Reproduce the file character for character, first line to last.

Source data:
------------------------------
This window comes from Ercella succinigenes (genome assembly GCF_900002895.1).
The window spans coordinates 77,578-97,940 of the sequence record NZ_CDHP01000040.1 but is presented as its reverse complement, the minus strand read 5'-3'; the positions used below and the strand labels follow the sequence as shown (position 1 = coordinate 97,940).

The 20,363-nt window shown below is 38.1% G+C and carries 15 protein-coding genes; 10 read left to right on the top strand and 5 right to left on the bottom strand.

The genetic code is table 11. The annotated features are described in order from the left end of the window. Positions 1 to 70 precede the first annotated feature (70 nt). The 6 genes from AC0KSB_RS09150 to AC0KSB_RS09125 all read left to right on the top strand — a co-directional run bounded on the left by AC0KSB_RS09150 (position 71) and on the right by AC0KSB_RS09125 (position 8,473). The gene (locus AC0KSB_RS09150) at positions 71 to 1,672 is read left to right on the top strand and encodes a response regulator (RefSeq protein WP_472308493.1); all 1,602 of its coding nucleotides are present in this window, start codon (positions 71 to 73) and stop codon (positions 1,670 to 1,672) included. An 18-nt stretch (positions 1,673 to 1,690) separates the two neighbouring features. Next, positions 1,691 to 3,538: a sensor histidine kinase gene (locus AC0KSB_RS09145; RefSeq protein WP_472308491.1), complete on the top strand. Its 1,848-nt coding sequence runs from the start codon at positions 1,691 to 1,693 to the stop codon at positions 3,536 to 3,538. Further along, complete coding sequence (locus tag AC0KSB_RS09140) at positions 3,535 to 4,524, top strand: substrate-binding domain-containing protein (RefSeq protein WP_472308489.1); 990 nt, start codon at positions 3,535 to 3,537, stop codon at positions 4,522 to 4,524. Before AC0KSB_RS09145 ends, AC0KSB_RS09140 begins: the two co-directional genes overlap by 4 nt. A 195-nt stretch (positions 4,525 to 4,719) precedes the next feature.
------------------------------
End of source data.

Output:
This window comes from Ercella succinigenes (genome assembly GCF_900002895.1).
The window spans coordinates 77,578-97,940 of the sequence record NZ_CDHP01000040.1 but is presented as its reverse complement, the minus strand read 5'-3'; the positions used below and the strand labels follow the sequence as shown (position 1 = coordinate 97,940).

The 20,363-nt window shown below is 38.1% G+C and carries 15 protein-coding genes; 10 read left to right on the top strand and 5 right to left on the bottom strand.

The genetic code is table 11. The annotated features are described in order from the left end of the window. Positions 1 to 70 precede the first annotated feature (70 nt). The 6 genes from AC0KSB_RS09150 to AC0KSB_RS09125 all read left to right on the top strand — a co-directional run bounded on the left by AC0KSB_RS09150 (position 71) and on the right by AC0KSB_RS09125 (position 8,473). The gene (locus AC0KSB_RS09150) at positions 71 to 1,672 is read left to right on the top strand and encodes a response regulator (RefSeq protein WP_472308493.1); all 1,602 of its coding nucleotides are present in this window, start codon (positions 71 to 73) and stop codon (positions 1,670 to 1,672) included. An 18-nt stretch (positions 1,673 to 1,690) separates the two neighbouring features. Next, positions 1,691 to 3,538: a sensor histidine kinase gene (locus AC0KSB_RS09145; RefSeq protein WP_472308491.1), complete on the top strand. Its 1,848-nt coding sequence runs from the start codon at positions 1,691 to 1,693 to the stop codon at positions 3,536 to 3,538. Further along, complete coding sequence (locus tag AC0KSB_RS09140) at positions 3,535 to 4,524, top strand: substrate-binding domain-containing protein (RefSeq protein WP_472308489.1); 990 nt, start codon at positions 3,535 to 3,537, stop codon at positions 4,522 to 4,524. Before AC0KSB_RS09145 ends, AC0KSB_RS09140 begins: the two co-directional genes overlap by 4 nt. A 195-nt stretch (positions 4,525 to 4,719) precedes the next feature.